Take note, employers covered by the Occupational Safety and Health Act (that means most of you): As of January 1, 2015, you are required to comply with new reporting and recordkeeping requirements promulgated by the Occupational Safety and Health Administration (OSHA).

Here are the key changes:

  • The new rule expands the list of severe work-related injuries that all covered employers must report to OSHA.  As in the past, employers must report all work-related fatalities to OSHA within 8 hours.  Under the new rule, employers must also report all work-related in-patient hospitalizations, all amputations, and all losses of an eye to OSHA within 24 hours.  Note that these requirements apply to all employers covered by OSHA – even those that are exempt from the requirement to routinely keep OSHA injury and illness records (see below).  Employers can make the required reports by calling OSHA’s toll-free confidential hotline (1-800-321-OSHA), by calling their closest OSHA Area Office during normal business hours, or, in the near future, by completing and submitting an online form that will soon be available on OSHA’s website.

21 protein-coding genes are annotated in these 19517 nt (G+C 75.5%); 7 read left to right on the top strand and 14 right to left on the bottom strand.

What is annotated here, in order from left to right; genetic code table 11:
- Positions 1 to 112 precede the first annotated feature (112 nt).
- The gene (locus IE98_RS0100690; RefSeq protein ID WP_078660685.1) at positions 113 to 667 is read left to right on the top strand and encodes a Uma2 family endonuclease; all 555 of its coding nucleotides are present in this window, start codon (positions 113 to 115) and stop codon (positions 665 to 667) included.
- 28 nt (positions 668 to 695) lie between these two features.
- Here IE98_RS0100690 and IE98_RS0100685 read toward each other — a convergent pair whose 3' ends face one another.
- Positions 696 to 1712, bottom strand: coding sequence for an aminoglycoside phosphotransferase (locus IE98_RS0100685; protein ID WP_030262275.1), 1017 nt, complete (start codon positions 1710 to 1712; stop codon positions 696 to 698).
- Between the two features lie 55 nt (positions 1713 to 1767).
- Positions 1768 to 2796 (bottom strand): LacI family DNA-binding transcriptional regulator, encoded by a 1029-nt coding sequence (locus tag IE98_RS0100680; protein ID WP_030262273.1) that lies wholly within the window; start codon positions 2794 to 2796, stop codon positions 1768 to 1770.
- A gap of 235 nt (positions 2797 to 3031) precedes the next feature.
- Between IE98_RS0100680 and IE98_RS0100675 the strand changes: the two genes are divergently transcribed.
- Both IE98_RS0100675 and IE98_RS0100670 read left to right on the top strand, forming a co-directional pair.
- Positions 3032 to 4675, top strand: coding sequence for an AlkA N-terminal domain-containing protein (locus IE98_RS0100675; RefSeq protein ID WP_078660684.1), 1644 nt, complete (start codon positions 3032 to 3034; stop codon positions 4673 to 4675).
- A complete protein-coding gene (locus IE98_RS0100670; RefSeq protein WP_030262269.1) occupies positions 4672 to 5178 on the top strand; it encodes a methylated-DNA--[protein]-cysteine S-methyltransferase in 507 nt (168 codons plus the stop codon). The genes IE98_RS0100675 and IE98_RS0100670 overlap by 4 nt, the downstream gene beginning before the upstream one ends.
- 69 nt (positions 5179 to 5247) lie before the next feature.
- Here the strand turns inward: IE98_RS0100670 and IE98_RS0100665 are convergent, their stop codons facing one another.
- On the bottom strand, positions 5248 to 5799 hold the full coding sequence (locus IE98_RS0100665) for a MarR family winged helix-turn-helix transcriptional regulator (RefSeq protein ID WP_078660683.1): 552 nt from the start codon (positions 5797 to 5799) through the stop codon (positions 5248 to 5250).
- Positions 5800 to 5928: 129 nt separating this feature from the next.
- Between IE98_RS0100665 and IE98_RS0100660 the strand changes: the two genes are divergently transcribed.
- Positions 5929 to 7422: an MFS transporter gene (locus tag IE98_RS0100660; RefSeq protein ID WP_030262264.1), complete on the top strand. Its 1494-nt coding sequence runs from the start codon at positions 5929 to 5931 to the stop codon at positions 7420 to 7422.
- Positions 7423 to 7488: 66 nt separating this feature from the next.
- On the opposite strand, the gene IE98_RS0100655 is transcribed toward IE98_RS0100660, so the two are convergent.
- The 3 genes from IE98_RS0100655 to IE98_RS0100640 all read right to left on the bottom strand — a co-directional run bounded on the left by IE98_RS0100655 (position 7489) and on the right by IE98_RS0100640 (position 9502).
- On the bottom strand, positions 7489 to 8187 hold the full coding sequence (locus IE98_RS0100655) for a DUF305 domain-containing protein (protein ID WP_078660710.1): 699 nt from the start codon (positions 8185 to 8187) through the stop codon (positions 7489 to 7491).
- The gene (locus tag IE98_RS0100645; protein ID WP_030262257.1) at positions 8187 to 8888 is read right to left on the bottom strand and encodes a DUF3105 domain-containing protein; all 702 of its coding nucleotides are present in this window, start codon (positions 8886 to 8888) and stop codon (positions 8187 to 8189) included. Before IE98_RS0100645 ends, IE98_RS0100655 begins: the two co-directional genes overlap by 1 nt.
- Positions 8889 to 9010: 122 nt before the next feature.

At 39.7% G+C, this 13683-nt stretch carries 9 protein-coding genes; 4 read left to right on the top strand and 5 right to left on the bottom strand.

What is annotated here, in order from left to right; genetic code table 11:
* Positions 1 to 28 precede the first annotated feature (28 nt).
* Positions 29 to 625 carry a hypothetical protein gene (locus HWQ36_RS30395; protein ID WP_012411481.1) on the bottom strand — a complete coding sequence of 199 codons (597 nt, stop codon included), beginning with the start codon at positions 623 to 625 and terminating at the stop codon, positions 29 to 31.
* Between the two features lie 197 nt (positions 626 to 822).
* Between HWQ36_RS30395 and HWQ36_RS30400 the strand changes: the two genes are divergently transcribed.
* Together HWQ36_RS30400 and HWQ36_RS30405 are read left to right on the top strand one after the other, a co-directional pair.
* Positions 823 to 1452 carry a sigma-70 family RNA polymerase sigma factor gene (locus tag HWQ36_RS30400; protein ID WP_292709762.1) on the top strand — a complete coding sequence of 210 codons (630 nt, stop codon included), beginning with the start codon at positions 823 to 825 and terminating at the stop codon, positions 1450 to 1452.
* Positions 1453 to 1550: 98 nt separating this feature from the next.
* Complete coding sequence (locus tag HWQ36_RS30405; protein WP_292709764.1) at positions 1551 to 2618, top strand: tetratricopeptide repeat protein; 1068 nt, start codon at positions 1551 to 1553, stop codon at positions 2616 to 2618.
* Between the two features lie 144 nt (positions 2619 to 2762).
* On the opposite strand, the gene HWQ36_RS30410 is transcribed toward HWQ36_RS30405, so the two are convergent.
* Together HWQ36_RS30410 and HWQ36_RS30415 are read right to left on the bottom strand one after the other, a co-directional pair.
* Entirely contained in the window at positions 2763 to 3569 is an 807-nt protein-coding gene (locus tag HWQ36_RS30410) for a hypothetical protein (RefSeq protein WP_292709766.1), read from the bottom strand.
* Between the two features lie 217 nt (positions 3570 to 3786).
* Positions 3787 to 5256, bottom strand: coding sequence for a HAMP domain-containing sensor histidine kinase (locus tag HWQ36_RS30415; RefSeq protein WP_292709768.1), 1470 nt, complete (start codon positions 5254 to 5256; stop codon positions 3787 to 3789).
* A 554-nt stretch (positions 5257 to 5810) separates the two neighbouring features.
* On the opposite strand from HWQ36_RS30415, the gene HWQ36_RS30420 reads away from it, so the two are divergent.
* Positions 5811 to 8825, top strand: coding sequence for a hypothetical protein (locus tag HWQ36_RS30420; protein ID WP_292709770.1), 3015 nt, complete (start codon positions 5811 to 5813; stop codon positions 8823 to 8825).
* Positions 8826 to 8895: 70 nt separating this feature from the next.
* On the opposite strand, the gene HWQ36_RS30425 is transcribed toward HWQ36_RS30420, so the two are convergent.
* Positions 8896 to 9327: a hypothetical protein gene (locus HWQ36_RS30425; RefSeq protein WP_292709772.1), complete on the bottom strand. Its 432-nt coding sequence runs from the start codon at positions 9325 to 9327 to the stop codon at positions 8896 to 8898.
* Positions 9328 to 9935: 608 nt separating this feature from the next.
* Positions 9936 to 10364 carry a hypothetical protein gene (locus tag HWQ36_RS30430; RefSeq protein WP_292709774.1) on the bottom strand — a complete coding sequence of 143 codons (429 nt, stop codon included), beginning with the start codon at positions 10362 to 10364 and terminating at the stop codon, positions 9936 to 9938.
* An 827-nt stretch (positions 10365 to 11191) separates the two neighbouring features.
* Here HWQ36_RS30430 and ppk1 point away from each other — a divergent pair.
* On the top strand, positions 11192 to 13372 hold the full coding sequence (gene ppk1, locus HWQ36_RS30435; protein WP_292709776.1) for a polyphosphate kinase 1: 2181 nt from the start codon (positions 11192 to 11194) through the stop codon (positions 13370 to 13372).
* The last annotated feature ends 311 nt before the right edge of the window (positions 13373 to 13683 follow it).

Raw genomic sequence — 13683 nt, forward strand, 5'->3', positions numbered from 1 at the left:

• The new rule updates the list of industries that are exempt from the requirement to routinely keep OSHA injury and illness records.  This list is comprised of various low-hazard industries with relatively low occupational injury and illness rates.  The list has been updated based on new injury and illness data.  (The new rule maintains the exemption for employers with 10 or fewer employees at all times during the previous calendar year.)

Employers should review the new rule to ensure compliance and alert any HR, legal, or supervisory employees who may have reporting responsibilities in the case of a workplace accident.  Employers in locations with state OSHA programs should review state-specific rules for reporting and recordkeeping, as well as any state-specific implementation deadlines.